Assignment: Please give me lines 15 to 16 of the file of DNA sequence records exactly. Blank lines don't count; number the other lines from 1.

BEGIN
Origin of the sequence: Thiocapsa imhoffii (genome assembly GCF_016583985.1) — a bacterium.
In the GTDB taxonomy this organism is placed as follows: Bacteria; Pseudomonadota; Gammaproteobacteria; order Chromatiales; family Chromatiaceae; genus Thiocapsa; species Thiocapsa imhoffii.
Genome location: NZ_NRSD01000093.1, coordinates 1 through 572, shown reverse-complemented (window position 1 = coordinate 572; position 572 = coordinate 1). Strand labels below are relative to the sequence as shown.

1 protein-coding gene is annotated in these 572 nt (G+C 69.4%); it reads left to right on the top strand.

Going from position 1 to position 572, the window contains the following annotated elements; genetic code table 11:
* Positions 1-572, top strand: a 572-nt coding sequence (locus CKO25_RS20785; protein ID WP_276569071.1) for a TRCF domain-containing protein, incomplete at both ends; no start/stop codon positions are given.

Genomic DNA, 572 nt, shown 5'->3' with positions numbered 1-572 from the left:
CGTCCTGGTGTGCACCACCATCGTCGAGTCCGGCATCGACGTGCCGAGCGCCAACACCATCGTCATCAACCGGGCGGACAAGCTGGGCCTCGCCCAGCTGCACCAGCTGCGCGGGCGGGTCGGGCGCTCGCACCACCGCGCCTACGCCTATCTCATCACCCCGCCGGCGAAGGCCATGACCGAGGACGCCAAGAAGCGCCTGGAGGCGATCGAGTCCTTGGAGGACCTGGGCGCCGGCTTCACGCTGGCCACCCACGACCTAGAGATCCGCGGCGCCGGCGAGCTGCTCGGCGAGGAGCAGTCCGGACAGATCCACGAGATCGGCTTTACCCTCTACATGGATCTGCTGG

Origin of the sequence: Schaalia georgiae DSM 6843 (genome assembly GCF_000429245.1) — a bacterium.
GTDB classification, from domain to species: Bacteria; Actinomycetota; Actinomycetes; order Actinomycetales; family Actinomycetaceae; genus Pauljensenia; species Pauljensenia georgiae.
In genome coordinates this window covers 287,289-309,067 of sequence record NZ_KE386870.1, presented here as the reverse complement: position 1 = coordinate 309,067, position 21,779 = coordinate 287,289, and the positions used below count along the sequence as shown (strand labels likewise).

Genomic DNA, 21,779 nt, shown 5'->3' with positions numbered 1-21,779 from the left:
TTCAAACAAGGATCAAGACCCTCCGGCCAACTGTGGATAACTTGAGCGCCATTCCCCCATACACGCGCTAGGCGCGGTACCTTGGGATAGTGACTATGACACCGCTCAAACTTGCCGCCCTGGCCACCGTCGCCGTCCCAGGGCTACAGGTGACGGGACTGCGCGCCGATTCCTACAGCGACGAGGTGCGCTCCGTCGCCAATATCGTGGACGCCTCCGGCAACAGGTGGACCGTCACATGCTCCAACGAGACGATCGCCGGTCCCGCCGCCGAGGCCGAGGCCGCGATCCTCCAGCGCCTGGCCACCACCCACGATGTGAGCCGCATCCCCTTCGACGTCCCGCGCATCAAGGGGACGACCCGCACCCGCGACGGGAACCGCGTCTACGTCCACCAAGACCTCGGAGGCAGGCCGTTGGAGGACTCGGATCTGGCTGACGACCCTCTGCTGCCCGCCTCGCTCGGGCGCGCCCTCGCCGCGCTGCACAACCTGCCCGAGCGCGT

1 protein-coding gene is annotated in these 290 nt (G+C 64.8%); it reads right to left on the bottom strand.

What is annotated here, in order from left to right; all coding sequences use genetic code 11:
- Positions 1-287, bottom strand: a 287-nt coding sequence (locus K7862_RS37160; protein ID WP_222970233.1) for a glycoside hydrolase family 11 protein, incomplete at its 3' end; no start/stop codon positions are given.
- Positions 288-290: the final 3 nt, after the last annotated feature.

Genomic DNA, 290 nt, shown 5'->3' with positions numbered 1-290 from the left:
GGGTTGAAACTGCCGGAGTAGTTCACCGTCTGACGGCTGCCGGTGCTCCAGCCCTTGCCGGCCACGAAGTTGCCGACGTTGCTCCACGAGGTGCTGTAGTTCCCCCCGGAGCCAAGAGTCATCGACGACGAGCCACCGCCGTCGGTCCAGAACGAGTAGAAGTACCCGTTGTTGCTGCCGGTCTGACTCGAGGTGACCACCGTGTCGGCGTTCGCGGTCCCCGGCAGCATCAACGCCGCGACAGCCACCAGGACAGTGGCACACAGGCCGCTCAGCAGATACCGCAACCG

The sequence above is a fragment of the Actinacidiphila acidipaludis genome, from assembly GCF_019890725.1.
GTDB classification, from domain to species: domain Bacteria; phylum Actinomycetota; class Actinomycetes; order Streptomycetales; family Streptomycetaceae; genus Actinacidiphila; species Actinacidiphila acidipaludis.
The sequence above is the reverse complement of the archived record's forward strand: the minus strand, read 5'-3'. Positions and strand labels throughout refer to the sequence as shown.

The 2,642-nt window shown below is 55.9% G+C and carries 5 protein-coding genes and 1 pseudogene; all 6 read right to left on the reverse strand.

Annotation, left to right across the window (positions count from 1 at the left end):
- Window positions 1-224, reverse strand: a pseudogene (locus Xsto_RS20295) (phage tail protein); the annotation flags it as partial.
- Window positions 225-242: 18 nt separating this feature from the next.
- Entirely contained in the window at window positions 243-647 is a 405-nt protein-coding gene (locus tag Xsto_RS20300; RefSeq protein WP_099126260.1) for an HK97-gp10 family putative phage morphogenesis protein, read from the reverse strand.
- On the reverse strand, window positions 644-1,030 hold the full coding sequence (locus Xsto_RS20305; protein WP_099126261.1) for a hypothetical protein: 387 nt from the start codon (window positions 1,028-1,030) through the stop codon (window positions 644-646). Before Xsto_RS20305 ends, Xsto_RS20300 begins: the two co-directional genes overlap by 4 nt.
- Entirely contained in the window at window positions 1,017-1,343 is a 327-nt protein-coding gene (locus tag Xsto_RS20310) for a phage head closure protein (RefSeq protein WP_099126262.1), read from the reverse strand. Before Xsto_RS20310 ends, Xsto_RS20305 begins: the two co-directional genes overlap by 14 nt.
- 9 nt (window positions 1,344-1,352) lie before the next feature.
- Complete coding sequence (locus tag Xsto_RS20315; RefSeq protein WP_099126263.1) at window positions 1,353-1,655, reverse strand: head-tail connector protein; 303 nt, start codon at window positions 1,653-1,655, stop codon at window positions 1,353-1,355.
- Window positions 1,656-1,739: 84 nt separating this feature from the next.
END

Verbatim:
What is annotated here, in order from left to right; all coding sequences use genetic code 11:
- Positions 1-287, bottom strand: a 287-nt coding sequence (locus K7862_RS37160; protein ID WP_222970233.1) for a glycoside hydrolase family 11 protein, incomplete at its 3' end; no start/stop codon positions are given.